Without federal rules, states are "administering a mishmash of regulations that have been little updated since coal-ash ponds proliferated in the 1950s," Bauerlein writes. "EPA estimates there were about 600 ponds and 300 landfills at 495 coal-fired power plants nationwide as of 2010. The Utility Solid Waste Activities Group says that the EPA counts some secondary basins used for cleaning and storing water as coal-ash ponds, though, and that the number of actual ponds used for wet coal ash is much smaller. The EPA has deemed 45 coal-ash ponds nationwide as 'high hazard potential' because of structural problems. A dozen of the hazard sites belong to Duke Energy in North Carolina." (Read more)

ExxonMobil to test new type of fracking on Colo. oil shale; soda firm plans to try another method

A cousin of the rock-fracturing technology that has created an energy boom from deep, dense beds of shale may be used to extract oil and gas from shallower beds that have offered promise for decades but have defined commercialization.

"Exxon Mobil Corp. is continuing with a project to extract crude from oil shale in western Colorado, an area that other major oil companies have given up on," Mike Lee reports for EnergyWire. "The supermajor is one of a handful of companies moving forward with research on (160-acre) leases obtained from the Bureau of Land Management in Rio Blanco County. The BLM gave Exxon and another company, Natural Soda Holdings Inc., permission to proceed with testing at the end of February." A state permit is still needed, reports Dennis Webb of the Grand Junction Sentinel. (Sentinel map)

"Exxon plans to use a technique called electrofracking, in which the rock is split and filled with a mixture of cement and calcinated coke," which conducts electricity, Lee writes. "An electric current is passed through the mixture, heating the surrounding shale and converting it to oil and gas, according to a Department of Energy report."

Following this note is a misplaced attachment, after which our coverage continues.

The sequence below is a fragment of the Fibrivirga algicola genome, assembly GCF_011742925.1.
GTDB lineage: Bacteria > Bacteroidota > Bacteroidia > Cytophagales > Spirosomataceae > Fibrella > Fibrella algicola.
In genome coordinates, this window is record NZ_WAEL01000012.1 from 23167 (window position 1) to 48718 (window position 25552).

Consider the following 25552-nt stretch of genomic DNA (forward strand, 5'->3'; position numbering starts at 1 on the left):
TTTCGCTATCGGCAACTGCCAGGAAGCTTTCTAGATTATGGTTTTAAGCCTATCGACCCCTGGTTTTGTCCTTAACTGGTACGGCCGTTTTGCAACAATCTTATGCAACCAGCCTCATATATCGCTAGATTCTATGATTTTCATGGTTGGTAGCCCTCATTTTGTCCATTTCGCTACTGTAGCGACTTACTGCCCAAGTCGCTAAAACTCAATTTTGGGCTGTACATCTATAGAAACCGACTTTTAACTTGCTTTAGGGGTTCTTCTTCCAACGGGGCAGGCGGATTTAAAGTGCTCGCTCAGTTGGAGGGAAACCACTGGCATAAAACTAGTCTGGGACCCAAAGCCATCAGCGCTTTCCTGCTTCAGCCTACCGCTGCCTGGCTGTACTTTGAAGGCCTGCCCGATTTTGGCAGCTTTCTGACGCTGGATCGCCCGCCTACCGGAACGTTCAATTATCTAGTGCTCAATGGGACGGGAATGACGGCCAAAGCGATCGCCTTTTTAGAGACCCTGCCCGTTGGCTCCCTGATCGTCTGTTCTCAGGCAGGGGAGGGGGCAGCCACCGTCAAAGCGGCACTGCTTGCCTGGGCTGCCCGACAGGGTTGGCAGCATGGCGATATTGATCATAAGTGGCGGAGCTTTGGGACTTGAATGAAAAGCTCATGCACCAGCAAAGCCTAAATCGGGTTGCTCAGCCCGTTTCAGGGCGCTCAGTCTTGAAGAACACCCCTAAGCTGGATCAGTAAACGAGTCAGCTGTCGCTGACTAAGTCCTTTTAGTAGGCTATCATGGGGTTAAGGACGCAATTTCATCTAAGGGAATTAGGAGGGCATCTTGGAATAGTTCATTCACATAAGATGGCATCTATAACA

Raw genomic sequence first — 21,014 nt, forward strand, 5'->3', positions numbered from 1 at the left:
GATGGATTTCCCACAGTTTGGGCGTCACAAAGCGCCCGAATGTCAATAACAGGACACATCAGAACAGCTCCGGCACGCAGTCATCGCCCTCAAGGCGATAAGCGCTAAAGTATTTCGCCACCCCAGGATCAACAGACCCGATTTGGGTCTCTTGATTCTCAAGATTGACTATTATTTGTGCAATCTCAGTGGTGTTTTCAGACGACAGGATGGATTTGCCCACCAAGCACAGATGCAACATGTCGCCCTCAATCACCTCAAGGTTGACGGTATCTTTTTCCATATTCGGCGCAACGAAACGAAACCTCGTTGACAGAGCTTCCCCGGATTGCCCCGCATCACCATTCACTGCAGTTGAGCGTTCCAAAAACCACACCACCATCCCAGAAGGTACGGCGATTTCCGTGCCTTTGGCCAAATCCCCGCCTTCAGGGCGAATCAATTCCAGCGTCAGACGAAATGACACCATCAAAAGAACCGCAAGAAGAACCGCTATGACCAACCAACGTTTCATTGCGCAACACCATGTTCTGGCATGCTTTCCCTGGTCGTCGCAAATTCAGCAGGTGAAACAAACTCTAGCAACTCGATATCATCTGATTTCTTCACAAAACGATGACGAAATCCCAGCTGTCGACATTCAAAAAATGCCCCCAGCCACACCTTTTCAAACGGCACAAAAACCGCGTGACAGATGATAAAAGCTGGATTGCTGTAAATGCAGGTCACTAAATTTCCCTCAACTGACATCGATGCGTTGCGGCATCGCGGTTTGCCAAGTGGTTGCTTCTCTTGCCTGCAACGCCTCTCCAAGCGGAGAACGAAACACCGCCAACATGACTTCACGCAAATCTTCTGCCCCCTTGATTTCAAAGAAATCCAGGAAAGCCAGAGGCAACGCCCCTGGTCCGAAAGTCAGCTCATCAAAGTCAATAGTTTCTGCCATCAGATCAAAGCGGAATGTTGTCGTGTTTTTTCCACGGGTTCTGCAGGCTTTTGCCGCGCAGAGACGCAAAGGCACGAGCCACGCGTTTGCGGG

Natural Soda, which produces sodium bicarbonate in the area by injecting hot water underground, plans to use a variant of that method to extract oil and gas from kerogen, a solid hydrocarbon that must be heated to be released from the shale. It plans on "producing oil from underground by heating it using either a downhole burner or a closed-loop steam system," Webb writes. He notes that environmentalists are skeptical that the new techniques will lead to commercial development of the vast oil-shale resource, but are glad to see that the projects will get closer environmental monitoring than previous ones in the area, which date to the late 1960s.

The latest developments offer an opportunity for journalists and readers to distinguish between oil shale, generally known as a surface or near-surface rock that contains kerogen, and shale oil, which is the liquid petroleum produced from deep, dense shales that could not be tapped commercially until the development of horizontal hydraulic fracturing.

National Ag Day is March 25; website offers tools and resources for marking the observance

Mark your calendars for March 25. That's National Ag Day, held to recognize and celebrate agriculture and educate Americans on the importance of the industry. The program was designed to ensure that every American understands "how food, fiber and renewable resource products are produced., value the essential role of agriculture in maintaining a strong economy, appreciate the role agriculture plays in providing safe, abundant and affordable products, and acknowledge and consider career opportunities in the agriculture, food, fiber and renewable resource industries," according to the Agriculture Council of America.